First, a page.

The desired output signal or values are applied to the input predictor 12 which uses, along with other quantities, the desired output values to determine the input which must be applied to the model reference adaptive control system 14 to provide an actual output 15 equal to the desired output. Both the input predictor 12 and the model reference adaptive control system 14 utilize information from the actual output 15 to perform their respective functions. Briefly, as is well known in the prior art, an input predictor determines the present and future values which must be applied to the system being controlled to make the output of that system equal to the desired output. In the present invention, the inputs predicted by the input predictor 12 are not applied directly to the dynamic system being controlled, but to the model reference adaptive control system 14 which provides further control of the output of the dynamic system. As is also well known in the prior art, a model reference adaptive control system adjusts or controls the feedback gains of the controlled dynamic system so that the controlled system exhibits the same characteristics as a reference model of the system contained in the adaptive control system. The combination of the input predictor 12 and the model reference adaptive control system 14 provides enhanced performance over prior art systems, and permits an advantageous interrelationship between the mathematical system models used by the predictor and the adaptive control system.
FIG. 2 is a block diagram showing, in more detail, the functions of the input predictor 12 and the model reference adaptive control system 14, which are generally shown in FIG. 1. Analog signals or digital values from the desired output computation device 16 are applied to the input predictor 18, which makes use of the impulse model 20. As will be described in more detail later herein, the mathematical constants or weights of the impulse model 20 are derived from the mathematical relationships known to exist for the reference model 22, as indicated by dotted line 42. Output sample line 24 is applied to the input predictor 18 to provide the reset function used by input predictors in accurately predicting the signals or values which must be inputted to the following system to give the desired output.
According to this invention, the inputs provided by the input predictor 18 are applied to both the reference model 22 and to an adder 26. The adder 26 combines the input signals and the feedback loop or sample line 24 from the output of the dynamic system 34 to provide a difference signal which is applied to the adjustable position gain stage 28. The output of the adjustable position gain stage 28 is applied to adder 30 along with a feedback signal from the adjustable velocity gain stage 32 to form the final input to the dynamic system 34. Although described in terms of position and velocity, the adjustable gain stages 28 and 32 would also be used in systems where the output has other physical characteristics, such as voltage values, or temperature values. Stage 28 pertains to the position or closeness of the actual output to the desired output, and stage 32 pertains to the velocity or rate at which the output is changing. FIG. 2 shows adjustable gains for the position and velocity feedback loops. However, adjustable gains can be used for feedback loops from any output, and its derivatives. Normal practice uses only the first derivative of the output.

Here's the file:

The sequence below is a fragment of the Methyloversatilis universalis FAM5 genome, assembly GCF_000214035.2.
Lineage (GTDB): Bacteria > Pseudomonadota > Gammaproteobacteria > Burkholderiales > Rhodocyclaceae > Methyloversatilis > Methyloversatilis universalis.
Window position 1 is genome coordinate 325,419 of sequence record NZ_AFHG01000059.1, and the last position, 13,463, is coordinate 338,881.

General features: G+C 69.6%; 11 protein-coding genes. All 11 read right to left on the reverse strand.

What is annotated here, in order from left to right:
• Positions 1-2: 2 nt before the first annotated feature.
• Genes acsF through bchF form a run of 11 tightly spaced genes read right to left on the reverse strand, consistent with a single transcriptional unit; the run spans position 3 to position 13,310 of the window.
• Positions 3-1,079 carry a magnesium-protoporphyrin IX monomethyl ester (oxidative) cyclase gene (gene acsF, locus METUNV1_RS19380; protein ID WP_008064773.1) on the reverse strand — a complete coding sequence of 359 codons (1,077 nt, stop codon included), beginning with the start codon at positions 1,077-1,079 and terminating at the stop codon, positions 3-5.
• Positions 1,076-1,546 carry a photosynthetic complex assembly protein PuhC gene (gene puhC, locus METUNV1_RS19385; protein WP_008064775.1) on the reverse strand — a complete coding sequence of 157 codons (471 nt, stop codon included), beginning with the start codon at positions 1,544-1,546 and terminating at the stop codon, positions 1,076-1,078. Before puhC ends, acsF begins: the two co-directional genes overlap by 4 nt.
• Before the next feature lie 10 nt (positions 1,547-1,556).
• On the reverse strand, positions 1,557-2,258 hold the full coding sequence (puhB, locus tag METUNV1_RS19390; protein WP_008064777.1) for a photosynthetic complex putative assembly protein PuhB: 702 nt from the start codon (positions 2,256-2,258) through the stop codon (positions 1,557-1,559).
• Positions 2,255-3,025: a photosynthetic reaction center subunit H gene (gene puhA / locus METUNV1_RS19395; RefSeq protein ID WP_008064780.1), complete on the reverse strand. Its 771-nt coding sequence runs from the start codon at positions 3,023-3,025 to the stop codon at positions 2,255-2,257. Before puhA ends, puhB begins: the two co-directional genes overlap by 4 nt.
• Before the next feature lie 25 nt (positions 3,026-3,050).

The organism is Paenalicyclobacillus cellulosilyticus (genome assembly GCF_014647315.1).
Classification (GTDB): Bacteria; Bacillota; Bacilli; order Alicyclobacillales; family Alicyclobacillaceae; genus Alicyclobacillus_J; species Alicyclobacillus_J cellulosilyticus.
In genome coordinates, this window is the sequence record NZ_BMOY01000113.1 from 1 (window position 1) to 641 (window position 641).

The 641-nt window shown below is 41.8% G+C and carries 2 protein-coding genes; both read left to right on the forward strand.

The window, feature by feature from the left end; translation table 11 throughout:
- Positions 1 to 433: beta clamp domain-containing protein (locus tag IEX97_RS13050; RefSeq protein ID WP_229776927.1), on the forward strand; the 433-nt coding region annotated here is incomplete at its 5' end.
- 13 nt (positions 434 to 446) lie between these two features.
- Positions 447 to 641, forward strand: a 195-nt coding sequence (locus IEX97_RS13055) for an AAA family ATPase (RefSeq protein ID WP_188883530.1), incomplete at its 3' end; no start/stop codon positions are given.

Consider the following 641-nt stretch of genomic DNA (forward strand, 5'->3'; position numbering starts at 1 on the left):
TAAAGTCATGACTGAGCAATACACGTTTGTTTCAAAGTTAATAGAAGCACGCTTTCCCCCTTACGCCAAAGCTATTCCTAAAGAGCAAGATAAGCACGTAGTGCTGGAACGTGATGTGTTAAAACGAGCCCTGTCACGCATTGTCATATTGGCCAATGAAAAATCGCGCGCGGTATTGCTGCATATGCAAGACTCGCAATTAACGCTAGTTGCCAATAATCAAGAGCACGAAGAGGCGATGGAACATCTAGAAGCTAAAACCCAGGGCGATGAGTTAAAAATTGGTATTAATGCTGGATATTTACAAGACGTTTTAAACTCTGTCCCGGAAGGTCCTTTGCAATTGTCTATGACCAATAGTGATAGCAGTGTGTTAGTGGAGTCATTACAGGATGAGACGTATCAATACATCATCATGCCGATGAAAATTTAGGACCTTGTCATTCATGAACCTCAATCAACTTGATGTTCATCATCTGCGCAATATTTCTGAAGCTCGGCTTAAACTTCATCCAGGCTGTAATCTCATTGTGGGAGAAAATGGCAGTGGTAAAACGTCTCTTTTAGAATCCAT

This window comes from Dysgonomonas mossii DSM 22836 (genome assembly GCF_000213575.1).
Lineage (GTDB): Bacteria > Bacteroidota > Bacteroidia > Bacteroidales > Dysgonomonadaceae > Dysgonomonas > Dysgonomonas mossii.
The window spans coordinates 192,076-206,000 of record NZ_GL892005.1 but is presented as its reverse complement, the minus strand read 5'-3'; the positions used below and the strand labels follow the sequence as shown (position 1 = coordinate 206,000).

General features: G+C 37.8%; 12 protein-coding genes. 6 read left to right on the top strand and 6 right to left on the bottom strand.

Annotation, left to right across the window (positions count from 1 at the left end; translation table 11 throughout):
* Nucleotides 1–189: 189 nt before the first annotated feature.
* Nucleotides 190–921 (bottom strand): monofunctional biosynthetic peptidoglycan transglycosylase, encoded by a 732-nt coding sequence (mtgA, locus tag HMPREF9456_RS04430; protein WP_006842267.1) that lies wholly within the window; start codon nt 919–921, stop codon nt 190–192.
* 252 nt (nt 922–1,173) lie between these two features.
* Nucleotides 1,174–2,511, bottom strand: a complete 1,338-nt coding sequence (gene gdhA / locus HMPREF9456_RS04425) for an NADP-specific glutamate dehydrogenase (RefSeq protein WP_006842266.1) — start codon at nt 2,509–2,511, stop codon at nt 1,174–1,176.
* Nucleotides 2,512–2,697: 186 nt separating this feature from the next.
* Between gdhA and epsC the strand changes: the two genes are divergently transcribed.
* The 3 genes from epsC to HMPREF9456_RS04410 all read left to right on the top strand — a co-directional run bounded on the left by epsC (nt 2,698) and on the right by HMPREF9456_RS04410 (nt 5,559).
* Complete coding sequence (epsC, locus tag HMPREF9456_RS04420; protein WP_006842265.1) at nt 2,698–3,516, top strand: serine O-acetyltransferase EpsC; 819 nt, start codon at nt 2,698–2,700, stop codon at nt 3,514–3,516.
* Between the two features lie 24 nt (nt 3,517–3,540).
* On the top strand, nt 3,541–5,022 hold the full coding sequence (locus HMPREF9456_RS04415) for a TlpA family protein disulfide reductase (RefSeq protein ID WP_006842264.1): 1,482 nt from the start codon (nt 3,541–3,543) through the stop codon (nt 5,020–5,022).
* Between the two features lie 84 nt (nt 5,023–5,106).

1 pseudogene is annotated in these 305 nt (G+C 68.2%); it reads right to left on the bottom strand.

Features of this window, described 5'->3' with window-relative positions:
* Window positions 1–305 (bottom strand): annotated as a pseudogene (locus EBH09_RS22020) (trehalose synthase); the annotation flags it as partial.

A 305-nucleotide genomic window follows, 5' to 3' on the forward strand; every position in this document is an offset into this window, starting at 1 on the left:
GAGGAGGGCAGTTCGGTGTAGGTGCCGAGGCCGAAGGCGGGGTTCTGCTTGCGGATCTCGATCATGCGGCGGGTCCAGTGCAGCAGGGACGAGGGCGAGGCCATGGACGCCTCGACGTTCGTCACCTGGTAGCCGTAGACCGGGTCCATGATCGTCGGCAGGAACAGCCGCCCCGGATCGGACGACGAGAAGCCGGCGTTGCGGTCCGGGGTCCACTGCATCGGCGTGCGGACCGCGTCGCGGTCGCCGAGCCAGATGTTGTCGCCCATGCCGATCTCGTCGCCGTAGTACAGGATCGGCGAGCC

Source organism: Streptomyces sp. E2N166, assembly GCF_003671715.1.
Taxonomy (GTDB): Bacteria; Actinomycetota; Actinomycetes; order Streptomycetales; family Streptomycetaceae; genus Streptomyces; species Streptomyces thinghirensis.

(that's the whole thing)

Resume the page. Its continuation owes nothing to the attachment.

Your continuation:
The system output 36 is applied to the adder 38 along with the output signal from the reference model 22. The outputs include the necessary output derivative, the errors of which are needed by the adaptation processor 40. The difference signal from the adder 38 is applied to the adaptation processor 40 which sends control signals to the adjustable position gain stage 28 and to the adjustable velocity gain stage 32. During the operation of the control system, the input signal to the model reference adaptive control system 14 from the input predictor 18 is applied both to the reference model 22 and to the adaptable feedback system, beginning with adder 26. The reference model, which has been previously determined, produces an output which is applied to adder 38. This output does not change when the dynamic characteristics of the dynamic system 34 change. Such changes can occur when system disturbances, such as wind, frequency, voltage, and other external or internal quantities, change during the operation or movement of the system. Therefore, since the output from the reference model 22 does not change, it is considered a reference by which the other portion of the system is to be compared.